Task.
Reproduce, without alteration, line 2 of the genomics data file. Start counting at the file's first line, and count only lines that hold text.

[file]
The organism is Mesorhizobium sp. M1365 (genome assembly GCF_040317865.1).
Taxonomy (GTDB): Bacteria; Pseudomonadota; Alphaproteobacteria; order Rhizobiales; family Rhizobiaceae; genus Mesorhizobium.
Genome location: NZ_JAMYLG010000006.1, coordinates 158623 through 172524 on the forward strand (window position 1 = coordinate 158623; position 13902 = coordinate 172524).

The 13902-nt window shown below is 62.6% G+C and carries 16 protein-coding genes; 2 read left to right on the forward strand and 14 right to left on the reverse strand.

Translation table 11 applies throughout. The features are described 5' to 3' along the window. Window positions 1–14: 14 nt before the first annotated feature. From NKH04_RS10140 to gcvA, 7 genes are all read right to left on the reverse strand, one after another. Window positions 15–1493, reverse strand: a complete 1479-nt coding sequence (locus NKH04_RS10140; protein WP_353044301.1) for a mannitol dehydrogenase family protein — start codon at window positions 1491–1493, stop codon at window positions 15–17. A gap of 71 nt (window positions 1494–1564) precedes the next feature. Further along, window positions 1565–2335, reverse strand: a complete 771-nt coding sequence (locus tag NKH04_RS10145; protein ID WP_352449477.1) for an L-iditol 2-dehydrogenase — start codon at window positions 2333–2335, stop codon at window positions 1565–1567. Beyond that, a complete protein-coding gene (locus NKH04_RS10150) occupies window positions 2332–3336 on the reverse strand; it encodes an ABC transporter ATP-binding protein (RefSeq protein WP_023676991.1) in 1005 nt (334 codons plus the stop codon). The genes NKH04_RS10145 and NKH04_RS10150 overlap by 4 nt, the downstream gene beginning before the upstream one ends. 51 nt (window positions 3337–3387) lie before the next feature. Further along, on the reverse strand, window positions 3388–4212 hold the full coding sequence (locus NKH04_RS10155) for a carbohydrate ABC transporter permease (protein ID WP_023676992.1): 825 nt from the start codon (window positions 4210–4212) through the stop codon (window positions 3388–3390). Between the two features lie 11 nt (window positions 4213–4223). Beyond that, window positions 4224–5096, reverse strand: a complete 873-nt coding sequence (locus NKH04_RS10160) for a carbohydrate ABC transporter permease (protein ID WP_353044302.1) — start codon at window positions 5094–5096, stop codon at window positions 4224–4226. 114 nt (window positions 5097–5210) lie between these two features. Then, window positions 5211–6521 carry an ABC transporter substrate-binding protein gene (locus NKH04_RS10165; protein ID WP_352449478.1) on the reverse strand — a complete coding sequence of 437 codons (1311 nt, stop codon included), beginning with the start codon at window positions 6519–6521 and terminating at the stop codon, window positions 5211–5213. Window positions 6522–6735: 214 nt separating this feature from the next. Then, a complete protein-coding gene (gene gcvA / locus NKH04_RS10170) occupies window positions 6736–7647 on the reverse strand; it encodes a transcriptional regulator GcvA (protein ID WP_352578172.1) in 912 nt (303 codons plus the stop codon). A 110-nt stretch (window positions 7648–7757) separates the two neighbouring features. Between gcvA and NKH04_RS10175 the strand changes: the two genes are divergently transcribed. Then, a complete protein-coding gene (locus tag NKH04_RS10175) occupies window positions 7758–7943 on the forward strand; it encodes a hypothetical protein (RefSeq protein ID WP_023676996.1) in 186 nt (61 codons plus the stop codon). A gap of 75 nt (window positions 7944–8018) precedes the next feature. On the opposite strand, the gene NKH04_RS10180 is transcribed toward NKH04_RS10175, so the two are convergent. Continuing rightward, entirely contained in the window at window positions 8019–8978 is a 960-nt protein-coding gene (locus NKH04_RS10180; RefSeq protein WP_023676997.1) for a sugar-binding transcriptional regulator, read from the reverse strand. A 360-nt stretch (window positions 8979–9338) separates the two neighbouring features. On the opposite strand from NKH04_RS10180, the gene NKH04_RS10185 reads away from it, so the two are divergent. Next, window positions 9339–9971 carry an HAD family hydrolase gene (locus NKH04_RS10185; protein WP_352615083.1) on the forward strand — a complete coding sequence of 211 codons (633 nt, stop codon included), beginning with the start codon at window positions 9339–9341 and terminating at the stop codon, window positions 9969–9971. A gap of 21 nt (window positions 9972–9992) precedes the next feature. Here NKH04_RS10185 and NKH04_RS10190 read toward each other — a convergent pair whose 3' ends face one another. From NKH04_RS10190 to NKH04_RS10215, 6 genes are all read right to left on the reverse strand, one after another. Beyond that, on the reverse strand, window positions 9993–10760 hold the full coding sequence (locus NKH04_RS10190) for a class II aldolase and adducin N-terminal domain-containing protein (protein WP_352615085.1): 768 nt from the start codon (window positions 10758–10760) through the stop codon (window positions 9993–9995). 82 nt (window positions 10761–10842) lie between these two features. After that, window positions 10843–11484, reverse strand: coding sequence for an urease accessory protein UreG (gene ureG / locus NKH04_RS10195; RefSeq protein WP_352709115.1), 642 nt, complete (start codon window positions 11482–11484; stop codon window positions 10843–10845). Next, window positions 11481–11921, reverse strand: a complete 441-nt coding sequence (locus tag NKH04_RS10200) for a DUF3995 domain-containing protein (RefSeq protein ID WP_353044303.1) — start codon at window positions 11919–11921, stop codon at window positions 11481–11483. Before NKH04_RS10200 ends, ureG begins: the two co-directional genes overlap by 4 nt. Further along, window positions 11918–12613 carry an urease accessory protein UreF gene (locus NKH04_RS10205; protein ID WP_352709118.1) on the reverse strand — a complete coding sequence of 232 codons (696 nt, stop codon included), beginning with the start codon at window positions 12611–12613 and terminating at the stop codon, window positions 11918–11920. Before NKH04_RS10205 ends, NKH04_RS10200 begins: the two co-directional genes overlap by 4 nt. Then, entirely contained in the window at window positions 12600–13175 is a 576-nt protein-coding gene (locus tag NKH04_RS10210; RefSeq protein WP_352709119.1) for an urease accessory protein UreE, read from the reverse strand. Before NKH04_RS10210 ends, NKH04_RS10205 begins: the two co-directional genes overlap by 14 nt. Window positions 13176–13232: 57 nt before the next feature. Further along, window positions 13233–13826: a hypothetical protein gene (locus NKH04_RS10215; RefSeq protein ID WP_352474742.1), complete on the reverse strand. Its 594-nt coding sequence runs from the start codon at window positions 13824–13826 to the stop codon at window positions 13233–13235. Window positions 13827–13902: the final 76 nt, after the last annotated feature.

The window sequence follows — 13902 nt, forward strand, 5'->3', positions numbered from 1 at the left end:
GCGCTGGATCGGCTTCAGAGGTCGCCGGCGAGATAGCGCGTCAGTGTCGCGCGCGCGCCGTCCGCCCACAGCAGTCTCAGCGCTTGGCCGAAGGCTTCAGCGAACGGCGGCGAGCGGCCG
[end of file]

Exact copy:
Taxonomy (GTDB): Bacteria; Pseudomonadota; Alphaproteobacteria; order Rhizobiales; family Rhizobiaceae; genus Mesorhizobium.